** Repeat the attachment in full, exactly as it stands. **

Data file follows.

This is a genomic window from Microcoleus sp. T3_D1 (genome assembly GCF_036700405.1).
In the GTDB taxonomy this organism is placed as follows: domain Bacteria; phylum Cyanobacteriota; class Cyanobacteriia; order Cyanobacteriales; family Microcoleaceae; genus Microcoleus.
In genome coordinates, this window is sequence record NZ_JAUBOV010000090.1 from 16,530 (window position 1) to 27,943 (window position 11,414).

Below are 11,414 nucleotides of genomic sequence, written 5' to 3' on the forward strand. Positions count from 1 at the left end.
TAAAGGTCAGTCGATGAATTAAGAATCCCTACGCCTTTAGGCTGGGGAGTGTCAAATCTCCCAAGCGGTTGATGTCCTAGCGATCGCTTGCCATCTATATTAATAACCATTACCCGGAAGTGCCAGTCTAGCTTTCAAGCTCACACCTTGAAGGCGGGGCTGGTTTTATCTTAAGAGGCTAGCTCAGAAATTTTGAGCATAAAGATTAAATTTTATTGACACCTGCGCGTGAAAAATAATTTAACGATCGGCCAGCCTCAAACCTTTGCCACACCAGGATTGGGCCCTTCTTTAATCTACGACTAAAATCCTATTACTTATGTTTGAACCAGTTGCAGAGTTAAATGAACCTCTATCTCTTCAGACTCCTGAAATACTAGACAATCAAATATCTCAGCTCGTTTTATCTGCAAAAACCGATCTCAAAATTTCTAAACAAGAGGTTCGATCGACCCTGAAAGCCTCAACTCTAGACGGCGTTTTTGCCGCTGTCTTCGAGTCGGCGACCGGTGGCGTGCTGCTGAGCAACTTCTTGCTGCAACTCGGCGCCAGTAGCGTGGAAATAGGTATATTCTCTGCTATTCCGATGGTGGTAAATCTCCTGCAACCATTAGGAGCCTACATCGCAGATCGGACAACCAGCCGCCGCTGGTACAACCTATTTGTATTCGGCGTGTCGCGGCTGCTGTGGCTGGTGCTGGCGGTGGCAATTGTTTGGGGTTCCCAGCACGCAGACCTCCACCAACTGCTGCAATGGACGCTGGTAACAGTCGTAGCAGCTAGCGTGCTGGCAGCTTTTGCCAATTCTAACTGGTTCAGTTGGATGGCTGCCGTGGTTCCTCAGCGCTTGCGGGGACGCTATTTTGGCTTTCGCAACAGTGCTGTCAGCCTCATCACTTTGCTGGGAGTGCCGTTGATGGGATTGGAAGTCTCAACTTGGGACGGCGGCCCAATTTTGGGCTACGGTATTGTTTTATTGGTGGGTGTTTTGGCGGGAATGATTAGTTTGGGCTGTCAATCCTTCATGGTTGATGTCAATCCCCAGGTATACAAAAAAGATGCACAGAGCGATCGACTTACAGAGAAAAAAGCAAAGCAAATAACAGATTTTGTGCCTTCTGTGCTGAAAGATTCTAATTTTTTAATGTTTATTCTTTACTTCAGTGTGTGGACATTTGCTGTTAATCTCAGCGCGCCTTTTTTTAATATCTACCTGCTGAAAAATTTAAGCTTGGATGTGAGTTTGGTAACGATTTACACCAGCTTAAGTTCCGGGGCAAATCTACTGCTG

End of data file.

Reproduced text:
This is a genomic window from Microcoleus sp. T3_D1 (genome assembly GCF_036700405.1).
In the GTDB taxonomy this organism is placed as follows: domain Bacteria; phylum Cyanobacteriota; class Cyanobacteriia; order Cyanobacteriales; family Microcoleaceae; genus Microcoleus.
In genome coordinates, this window is sequence record NZ_JAUBOV010000090.1 from 16,530 (window position 1) to 27,943 (window position 11,414).

Below are 11,414 nucleotides of genomic sequence, written 5' to 3' on the forward strand. Positions count from 1 at the left end.
TAAAGGTCAGTCGATGAATTAAGAATCCCTACGCCTTTAGGCTGGGGAGTGTCAAATCTCCCAAGCGGTTGATGTCCTAGCGATCGCTTGCCATCTATATTAATAACCATTACCCGGAAGTGCCAGTCTAGCTTTCAAGCTCACACCTTGAAGGCGGGGCTGGTTTTATCTTAAGAGGCTAGCTCAGAAATTTTGAGCATAAAGATTAAATTTTATTGACACCTGCGCGTGAAAAATAATTTAACGATCGGCCAGCCTCAAACCTTTGCCACACCAGGATTGGGCCCTTCTTTAATCTACGACTAAAATCCTATTACTTATGTTTGAACCAGTTGCAGAGTTAAATGAACCTCTATCTCTTCAGACTCCTGAAATACTAGACAATCAAATATCTCAGCTCGTTTTATCTGCAAAAACCGATCTCAAAATTTCTAAACAAGAGGTTCGATCGACCCTGAAAGCCTCAACTCTAGACGGCGTTTTTGCCGCTGTCTTCGAGTCGGCGACCGGTGGCGTGCTGCTGAGCAACTTCTTGCTGCAACTCGGCGCCAGTAGCGTGGAAATAGGTATATTCTCTGCTATTCCGATGGTGGTAAATCTCCTGCAACCATTAGGAGCCTACATCGCAGATCGGACAACCAGCCGCCGCTGGTACAACCTATTTGTATTCGGCGTGTCGCGGCTGCTGTGGCTGGTGCTGGCGGTGGCAATTGTTTGGGGTTCCCAGCACGCAGACCTCCACCAACTGCTGCAATGGACGCTGGTAACAGTCGTAGCAGCTAGCGTGCTGGCAGCTTTTGCCAATTCTAACTGGTTCAGTTGGATGGCTGCCGTGGTTCCTCAGCGCTTGCGGGGACGCTATTTTGGCTTTCGCAACAGTGCTGTCAGCCTCATCACTTTGCTGGGAGTGCCGTTGATGGGATTGGAAGTCTCAACTTGGGACGGCGGCCCAATTTTGGGCTACGGTATTGTTTTATTGGTGGGTGTTTTGGCGGGAATGATTAGTTTGGGCTGTCAATCCTTCATGGTTGATGTCAATCCCCAGGTATACAAAAAAGATGCACAGAGCGATCGACTTACAGAGAAAAAAGCAAAGCAAATAACAGATTTTGTGCCTTCTGTGCTGAAAGATTCTAATTTTTTAATGTTTATTCTTTACTTCAGTGTGTGGACATTTGCTGTTAATCTCAGCGCGCCTTTTTTTAATATCTACCTGCTGAAAAATTTAAGCTTGGATGTGAGTTTGGTAACGATTTACACCAGCTTAAGTTCCGGGGCAAATCTACTGCTG